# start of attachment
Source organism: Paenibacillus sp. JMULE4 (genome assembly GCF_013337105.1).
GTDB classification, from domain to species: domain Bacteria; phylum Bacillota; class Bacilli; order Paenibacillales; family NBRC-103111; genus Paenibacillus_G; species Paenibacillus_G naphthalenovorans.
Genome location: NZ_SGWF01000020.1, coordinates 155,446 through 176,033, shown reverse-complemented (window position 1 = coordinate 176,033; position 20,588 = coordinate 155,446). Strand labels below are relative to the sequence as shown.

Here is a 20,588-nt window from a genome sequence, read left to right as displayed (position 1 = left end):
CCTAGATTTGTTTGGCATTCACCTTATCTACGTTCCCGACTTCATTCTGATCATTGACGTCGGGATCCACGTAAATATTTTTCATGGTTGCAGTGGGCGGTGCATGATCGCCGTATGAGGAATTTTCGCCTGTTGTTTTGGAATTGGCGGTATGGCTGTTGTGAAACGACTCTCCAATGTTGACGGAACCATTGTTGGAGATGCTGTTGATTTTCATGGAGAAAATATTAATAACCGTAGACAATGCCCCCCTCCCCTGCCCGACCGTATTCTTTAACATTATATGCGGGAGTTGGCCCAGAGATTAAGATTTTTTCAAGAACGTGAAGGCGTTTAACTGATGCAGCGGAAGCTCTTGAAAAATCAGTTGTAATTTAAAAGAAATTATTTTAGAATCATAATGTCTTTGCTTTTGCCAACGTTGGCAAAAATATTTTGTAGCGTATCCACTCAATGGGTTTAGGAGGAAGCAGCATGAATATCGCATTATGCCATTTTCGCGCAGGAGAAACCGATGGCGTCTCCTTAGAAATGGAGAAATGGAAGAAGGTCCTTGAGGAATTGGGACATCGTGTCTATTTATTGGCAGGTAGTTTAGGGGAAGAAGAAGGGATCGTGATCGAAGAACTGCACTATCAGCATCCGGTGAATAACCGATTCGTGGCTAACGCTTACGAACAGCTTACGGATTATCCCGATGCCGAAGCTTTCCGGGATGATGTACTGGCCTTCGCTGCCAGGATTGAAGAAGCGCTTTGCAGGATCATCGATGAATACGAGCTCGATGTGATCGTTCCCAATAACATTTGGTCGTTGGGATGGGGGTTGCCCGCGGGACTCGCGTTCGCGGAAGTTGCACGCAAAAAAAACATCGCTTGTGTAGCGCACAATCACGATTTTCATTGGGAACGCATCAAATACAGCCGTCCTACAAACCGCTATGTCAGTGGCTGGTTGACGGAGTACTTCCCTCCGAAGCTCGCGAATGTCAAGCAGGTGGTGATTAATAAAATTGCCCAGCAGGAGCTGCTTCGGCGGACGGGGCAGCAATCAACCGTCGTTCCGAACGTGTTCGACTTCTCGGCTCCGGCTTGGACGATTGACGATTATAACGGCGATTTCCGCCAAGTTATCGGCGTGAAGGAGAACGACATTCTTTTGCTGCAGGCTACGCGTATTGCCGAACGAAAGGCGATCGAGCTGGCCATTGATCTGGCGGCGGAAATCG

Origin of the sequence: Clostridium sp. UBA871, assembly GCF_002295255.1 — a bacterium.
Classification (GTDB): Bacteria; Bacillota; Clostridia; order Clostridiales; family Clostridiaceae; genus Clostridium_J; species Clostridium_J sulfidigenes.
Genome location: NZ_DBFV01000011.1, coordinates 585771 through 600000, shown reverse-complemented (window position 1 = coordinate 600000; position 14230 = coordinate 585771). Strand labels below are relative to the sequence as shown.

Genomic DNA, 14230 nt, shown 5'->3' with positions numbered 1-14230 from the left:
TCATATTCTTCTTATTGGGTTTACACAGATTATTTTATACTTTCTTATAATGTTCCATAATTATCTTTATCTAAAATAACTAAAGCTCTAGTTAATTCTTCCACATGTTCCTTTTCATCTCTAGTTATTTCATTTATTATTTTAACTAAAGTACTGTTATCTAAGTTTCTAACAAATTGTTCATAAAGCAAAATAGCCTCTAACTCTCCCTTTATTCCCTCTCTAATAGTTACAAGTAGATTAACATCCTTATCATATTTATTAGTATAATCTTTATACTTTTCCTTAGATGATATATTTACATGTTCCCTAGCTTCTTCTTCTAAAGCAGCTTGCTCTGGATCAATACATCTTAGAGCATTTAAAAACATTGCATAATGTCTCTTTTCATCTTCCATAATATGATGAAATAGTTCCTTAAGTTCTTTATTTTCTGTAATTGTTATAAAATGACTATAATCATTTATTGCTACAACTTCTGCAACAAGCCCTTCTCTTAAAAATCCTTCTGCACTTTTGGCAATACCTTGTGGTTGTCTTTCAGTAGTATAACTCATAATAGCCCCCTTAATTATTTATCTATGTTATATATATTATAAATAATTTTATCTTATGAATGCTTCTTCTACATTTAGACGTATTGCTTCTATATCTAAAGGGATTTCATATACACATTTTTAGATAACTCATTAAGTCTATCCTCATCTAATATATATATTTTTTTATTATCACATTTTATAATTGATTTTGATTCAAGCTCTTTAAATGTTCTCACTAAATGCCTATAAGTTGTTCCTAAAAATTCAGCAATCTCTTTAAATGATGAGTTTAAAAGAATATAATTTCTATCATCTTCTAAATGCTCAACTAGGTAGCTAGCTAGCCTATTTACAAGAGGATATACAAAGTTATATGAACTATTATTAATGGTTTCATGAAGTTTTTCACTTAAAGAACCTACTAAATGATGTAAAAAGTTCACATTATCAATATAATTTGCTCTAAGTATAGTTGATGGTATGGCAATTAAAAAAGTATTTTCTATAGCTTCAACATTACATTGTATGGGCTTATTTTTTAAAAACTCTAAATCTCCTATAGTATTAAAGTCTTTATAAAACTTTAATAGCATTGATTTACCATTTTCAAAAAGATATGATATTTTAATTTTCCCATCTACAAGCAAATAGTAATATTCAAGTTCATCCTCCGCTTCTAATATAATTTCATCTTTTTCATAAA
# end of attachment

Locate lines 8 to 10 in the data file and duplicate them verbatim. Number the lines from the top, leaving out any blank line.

Genome location: NZ_DBFV01000011.1, coordinates 585771 through 600000, shown reverse-complemented (window position 1 = coordinate 600000; position 14230 = coordinate 585771). Strand labels below are relative to the sequence as shown.

Genomic DNA, 14230 nt, shown 5'->3' with positions numbered 1-14230 from the left:
TCATATTCTTCTTATTGGGTTTACACAGATTATTTTATACTTTCTTATAATGTTCCATAATTATCTTTATCTAAAATAACTAAAGCTCTAGTTAATTCTTCCACATGTTCCTTTTCATCTCTAGTTATTTCATTTATTATTTTAACTAAAGTACTGTTATCTAAGTTTCTAACAAATTGTTCATAAAGCAAAATAGCCTCTAACTCTCCCTTTATTCCCTCTCTAATAGTTACAAGTAGATTAACATCCTTATCATATTTATTAGTATAATCTTTATACTTTTCCTTAGATGATATATTTACATGTTCCCTAGCTTCTTCTTCTAAAGCAGCTTGCTCTGGATCAATACATCTTAGAGCATTTAAAAACATTGCATAATGTCTCTTTTCATCTTCCATAATATGATGAAATAGTTCCTTAAGTTCTTTATTTTCTGTAATTGTTATAAAATGACTATAATCATTTATTGCTACAACTTCTGCAACAAGCCCTTCTCTTAAAAATCCTTCTGCACTTTTGGCAATACCTTGTGGTTGTCTTTCAGTAGTATAACTCATAATAGCCCCCTTAATTATTTATCTATGTTATATATATTATAAATAATTTTATCTTATGAATGCTTCTTCTACATTTAGACGTATTGCTTCTATATCTAAAGGGATTTCATATACACATTTTTAGATAACTCATTAAGTCTATCCTCATCTAATATATATATTTTTTTATTATCACATTTTATAATTGATTTTGATTCAAGCTCTTTAAATGTTCTCACTAAATGCCTATAAGTTGTTCCTAAAAATTCAGCAATCTCTTTAAATGATGAGTTTAAAAGAATATAATTTCTATCATCTTCTAAATGCTCAACTAGGTAGCTAGCTAGCCTATTTACAAGAGGATATACAAAGTTATATGAACTATTATTAATGGTTTCATGAAGTTTTTCACTTAAAGAACCTACTAAATGATGTAAAAAGTTCACATTATCAATATAATTTGCTCTAAGTATAGTTGATGGTATGGCAATTAAAAAAGTATTTTCTATAGCTTCAACATTACATTGTATGGGCTTATTTTTTAAAAACTCTAAATCTCCTATAGTATTAAAGTCTTTATAAAACTTTAATAGCATTGATTTACCATTTTCAAAAAGATATGATATTTTAATTTTCCCATCTACAAGCAAATAGTAATATTCAAGTTCATCCTCCGCTTCTAATATAATTTCATCTTTTTCATAAA